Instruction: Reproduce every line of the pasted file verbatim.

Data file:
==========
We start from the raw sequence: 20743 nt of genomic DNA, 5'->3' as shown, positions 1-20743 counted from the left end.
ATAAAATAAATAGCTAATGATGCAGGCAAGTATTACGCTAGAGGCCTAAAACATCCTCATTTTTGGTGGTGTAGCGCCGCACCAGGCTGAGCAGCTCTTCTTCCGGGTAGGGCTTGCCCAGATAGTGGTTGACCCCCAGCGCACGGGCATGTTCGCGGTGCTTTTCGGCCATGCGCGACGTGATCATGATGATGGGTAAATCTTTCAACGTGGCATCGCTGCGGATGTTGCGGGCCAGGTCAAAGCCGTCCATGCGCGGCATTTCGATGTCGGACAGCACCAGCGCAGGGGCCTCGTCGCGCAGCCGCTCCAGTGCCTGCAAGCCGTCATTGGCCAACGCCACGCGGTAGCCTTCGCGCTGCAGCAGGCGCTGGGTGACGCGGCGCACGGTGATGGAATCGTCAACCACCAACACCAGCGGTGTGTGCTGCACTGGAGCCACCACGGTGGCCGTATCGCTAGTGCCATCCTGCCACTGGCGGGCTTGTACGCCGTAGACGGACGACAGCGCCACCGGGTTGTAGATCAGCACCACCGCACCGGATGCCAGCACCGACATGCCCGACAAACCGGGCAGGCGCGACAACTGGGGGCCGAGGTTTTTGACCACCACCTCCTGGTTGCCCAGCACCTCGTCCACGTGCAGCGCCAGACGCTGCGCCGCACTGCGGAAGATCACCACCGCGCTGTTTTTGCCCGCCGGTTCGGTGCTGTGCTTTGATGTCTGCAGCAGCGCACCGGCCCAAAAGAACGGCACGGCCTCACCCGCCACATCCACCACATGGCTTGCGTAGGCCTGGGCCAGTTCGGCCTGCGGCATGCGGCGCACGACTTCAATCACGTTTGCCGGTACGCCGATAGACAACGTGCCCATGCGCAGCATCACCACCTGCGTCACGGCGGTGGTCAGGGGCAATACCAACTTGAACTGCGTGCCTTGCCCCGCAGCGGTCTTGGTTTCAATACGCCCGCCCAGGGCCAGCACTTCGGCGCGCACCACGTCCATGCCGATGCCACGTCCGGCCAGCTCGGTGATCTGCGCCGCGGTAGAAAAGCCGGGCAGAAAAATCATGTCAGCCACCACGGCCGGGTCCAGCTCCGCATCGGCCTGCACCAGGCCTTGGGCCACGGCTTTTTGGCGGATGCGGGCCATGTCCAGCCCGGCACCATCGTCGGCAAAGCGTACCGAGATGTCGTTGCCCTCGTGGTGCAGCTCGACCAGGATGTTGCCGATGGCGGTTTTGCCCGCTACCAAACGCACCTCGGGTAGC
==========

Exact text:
We start from the raw sequence: 20743 nt of genomic DNA, 5'->3' as shown, positions 1-20743 counted from the left end.
ATAAAATAAATAGCTAATGATGCAGGCAAGTATTACGCTAGAGGCCTAAAACATCCTCATTTTTGGTGGTGTAGCGCCGCACCAGGCTGAGCAGCTCTTCTTCCGGGTAGGGCTTGCCCAGATAGTGGTTGACCCCCAGCGCACGGGCATGTTCGCGGTGCTTTTCGGCCATGCGCGACGTGATCATGATGATGGGTAAATCTTTCAACGTGGCATCGCTGCGGATGTTGCGGGCCAGGTCAAAGCCGTCCATGCGCGGCATTTCGATGTCGGACAGCACCAGCGCAGGGGCCTCGTCGCGCAGCCGCTCCAGTGCCTGCAAGCCGTCATTGGCCAACGCCACGCGGTAGCCTTCGCGCTGCAGCAGGCGCTGGGTGACGCGGCGCACGGTGATGGAATCGTCAACCACCAACACCAGCGGTGTGTGCTGCACTGGAGCCACCACGGTGGCCGTATCGCTAGTGCCATCCTGCCACTGGCGGGCTTGTACGCCGTAGACGGACGACAGCGCCACCGGGTTGTAGATCAGCACCACCGCACCGGATGCCAGCACCGACATGCCCGACAAACCGGGCAGGCGCGACAACTGGGGGCCGAGGTTTTTGACCACCACCTCCTGGTTGCCCAGCACCTCGTCCACGTGCAGCGCCAGACGCTGCGCCGCACTGCGGAAGATCACCACCGCGCTGTTTTTGCCCGCCGGTTCGGTGCTGTGCTTTGATGTCTGCAGCAGCGCACCGGCCCAAAAGAACGGCACGGCCTCACCCGCCACATCCACCACATGGCTTGCGTAGGCCTGGGCCAGTTCGGCCTGCGGCATGCGGCGCACGACTTCAATCACGTTTGCCGGTACGCCGATAGACAACGTGCCCATGCGCAGCATCACCACCTGCGTCACGGCGGTGGTCAGGGGCAATACCAACTTGAACTGCGTGCCTTGCCCCGCAGCGGTCTTGGTTTCAATACGCCCGCCCAGGGCCAGCACTTCGGCGCGCACCACGTCCATGCCGATGCCACGTCCGGCCAGCTCGGTGATCTGCGCCGCGGTAGAAAAGCCGGGCAGAAAAATCATGTCAGCCACCACGGCCGGGTCCAGCTCCGCATCGGCCTGCACCAGGCCTTGGGCCACGGCTTTTTGGCGGATGCGGGCCATGTCCAGCCCGGCACCATCGTCGGCAAAGCGTACCGAGATGTCGTTGCCCTCGTGGTGCAGCTCGACCAGGATGTTGCCGATGGCGGTTTTGCCCGCTACCAAACGCACCTCGGGTAGC